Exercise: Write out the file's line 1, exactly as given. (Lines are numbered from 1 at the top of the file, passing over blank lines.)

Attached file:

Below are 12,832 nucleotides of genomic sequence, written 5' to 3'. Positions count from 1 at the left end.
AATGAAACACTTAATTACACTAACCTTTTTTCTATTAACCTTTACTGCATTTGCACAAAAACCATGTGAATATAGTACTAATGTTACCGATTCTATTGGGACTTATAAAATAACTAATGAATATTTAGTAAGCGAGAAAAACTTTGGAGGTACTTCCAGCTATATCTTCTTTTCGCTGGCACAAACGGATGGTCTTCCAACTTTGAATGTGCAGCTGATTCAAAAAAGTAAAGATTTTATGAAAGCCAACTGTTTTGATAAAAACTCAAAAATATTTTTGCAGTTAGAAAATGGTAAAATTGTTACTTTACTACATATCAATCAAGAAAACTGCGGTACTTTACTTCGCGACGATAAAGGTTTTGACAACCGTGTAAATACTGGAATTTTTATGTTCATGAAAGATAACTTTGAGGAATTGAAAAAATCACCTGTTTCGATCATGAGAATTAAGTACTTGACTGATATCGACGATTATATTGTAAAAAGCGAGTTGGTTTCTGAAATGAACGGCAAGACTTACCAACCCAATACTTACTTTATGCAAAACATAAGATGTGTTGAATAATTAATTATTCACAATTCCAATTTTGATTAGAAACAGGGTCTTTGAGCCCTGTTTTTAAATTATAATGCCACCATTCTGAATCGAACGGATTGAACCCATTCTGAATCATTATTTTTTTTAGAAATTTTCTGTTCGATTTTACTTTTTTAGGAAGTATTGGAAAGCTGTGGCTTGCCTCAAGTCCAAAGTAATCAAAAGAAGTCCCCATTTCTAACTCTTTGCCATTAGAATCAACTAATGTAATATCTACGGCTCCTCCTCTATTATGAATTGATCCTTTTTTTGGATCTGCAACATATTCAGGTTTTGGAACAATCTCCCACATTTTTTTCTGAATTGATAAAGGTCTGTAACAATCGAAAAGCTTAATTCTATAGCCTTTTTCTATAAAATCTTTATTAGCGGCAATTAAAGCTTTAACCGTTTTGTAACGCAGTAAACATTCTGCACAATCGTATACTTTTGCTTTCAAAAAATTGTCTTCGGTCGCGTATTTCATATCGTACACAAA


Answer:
Below are 12,832 nucleotides of genomic sequence, written 5' to 3'. Positions count from 1 at the left end.